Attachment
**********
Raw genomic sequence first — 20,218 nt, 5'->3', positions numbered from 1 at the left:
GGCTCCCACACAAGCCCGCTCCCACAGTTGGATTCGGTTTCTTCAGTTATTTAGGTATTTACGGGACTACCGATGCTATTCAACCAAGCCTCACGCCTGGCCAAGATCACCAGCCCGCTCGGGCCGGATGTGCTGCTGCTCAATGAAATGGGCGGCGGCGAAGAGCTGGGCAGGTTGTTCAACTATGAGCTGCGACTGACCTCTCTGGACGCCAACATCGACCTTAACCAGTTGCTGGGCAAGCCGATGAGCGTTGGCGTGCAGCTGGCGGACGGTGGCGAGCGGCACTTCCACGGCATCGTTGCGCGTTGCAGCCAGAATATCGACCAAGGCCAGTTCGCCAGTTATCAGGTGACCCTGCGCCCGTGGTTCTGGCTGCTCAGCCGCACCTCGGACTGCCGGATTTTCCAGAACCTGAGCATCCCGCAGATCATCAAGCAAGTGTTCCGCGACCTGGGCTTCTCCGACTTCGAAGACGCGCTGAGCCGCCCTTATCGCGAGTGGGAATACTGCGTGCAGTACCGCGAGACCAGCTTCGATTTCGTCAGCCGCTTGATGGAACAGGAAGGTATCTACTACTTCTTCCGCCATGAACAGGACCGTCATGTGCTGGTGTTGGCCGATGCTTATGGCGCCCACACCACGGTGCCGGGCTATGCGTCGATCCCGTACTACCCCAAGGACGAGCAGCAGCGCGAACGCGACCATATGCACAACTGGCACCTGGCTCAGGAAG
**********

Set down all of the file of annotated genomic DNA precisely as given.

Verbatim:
Raw genomic sequence first — 20,218 nt, 5'->3', positions numbered from 1 at the left:
GGCTCCCACACAAGCCCGCTCCCACAGTTGGATTCGGTTTCTTCAGTTATTTAGGTATTTACGGGACTACCGATGCTATTCAACCAAGCCTCACGCCTGGCCAAGATCACCAGCCCGCTCGGGCCGGATGTGCTGCTGCTCAATGAAATGGGCGGCGGCGAAGAGCTGGGCAGGTTGTTCAACTATGAGCTGCGACTGACCTCTCTGGACGCCAACATCGACCTTAACCAGTTGCTGGGCAAGCCGATGAGCGTTGGCGTGCAGCTGGCGGACGGTGGCGAGCGGCACTTCCACGGCATCGTTGCGCGTTGCAGCCAGAATATCGACCAAGGCCAGTTCGCCAGTTATCAGGTGACCCTGCGCCCGTGGTTCTGGCTGCTCAGCCGCACCTCGGACTGCCGGATTTTCCAGAACCTGAGCATCCCGCAGATCATCAAGCAAGTGTTCCGCGACCTGGGCTTCTCCGACTTCGAAGACGCGCTGAGCCGCCCTTATCGCGAGTGGGAATACTGCGTGCAGTACCGCGAGACCAGCTTCGATTTCGTCAGCCGCTTGATGGAACAGGAAGGTATCTACTACTTCTTCCGCCATGAACAGGACCGTCATGTGCTGGTGTTGGCCGATGCTTATGGCGCCCACACCACGGTGCCGGGCTATGCGTCGATCCCGTACTACCCCAAGGACGAGCAGCAGCGCGAACGCGACCATATGCACAACTGGCACCTGGCTCAGGAAG